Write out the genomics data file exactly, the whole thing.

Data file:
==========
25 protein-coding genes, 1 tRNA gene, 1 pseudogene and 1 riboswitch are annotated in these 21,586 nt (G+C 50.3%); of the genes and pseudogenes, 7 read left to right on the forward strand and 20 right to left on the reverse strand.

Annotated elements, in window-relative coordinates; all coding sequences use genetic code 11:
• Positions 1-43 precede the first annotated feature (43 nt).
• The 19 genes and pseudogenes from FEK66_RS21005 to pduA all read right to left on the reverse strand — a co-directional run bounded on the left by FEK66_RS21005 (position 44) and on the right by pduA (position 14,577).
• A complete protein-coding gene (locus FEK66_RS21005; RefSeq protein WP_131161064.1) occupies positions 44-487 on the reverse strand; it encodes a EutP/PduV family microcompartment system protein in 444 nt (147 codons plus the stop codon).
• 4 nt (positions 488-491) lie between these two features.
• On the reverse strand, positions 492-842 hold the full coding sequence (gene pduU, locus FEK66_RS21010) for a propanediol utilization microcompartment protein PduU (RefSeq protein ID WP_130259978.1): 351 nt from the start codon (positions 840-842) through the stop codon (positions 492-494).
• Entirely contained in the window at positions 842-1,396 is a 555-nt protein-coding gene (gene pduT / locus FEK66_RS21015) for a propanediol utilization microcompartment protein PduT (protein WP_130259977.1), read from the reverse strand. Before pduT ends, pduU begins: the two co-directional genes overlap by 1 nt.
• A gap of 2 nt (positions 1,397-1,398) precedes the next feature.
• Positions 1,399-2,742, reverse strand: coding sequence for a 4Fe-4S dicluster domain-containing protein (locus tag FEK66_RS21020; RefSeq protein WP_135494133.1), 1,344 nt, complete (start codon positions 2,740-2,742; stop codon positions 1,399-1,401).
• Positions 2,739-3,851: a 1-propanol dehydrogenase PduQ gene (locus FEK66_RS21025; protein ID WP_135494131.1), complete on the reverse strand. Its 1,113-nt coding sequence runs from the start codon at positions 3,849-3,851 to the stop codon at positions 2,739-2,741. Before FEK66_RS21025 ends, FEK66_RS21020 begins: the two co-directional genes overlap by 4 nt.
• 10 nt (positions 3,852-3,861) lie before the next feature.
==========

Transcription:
25 protein-coding genes, 1 tRNA gene, 1 pseudogene and 1 riboswitch are annotated in these 21,586 nt (G+C 50.3%); of the genes and pseudogenes, 7 read left to right on the forward strand and 20 right to left on the reverse strand.

Annotated elements, in window-relative coordinates; all coding sequences use genetic code 11:
• Positions 1-43 precede the first annotated feature (43 nt).
• The 19 genes and pseudogenes from FEK66_RS21005 to pduA all read right to left on the reverse strand — a co-directional run bounded on the left by FEK66_RS21005 (position 44) and on the right by pduA (position 14,577).
• A complete protein-coding gene (locus FEK66_RS21005; RefSeq protein WP_131161064.1) occupies positions 44-487 on the reverse strand; it encodes a EutP/PduV family microcompartment system protein in 444 nt (147 codons plus the stop codon).
• 4 nt (positions 488-491) lie between these two features.
• On the reverse strand, positions 492-842 hold the full coding sequence (gene pduU, locus FEK66_RS21010) for a propanediol utilization microcompartment protein PduU (RefSeq protein ID WP_130259978.1): 351 nt from the start codon (positions 840-842) through the stop codon (positions 492-494).
• Entirely contained in the window at positions 842-1,396 is a 555-nt protein-coding gene (gene pduT / locus FEK66_RS21015) for a propanediol utilization microcompartment protein PduT (protein WP_130259977.1), read from the reverse strand. Before pduT ends, pduU begins: the two co-directional genes overlap by 1 nt.
• A gap of 2 nt (positions 1,397-1,398) precedes the next feature.
• Positions 1,399-2,742, reverse strand: coding sequence for a 4Fe-4S dicluster domain-containing protein (locus tag FEK66_RS21020; RefSeq protein WP_135494133.1), 1,344 nt, complete (start codon positions 2,740-2,742; stop codon positions 1,399-1,401).
• Positions 2,739-3,851: a 1-propanol dehydrogenase PduQ gene (locus FEK66_RS21025; protein ID WP_135494131.1), complete on the reverse strand. Its 1,113-nt coding sequence runs from the start codon at positions 3,849-3,851 to the stop codon at positions 2,739-2,741. Before FEK66_RS21025 ends, FEK66_RS21020 begins: the two co-directional genes overlap by 4 nt.
• 10 nt (positions 3,852-3,861) lie before the next feature.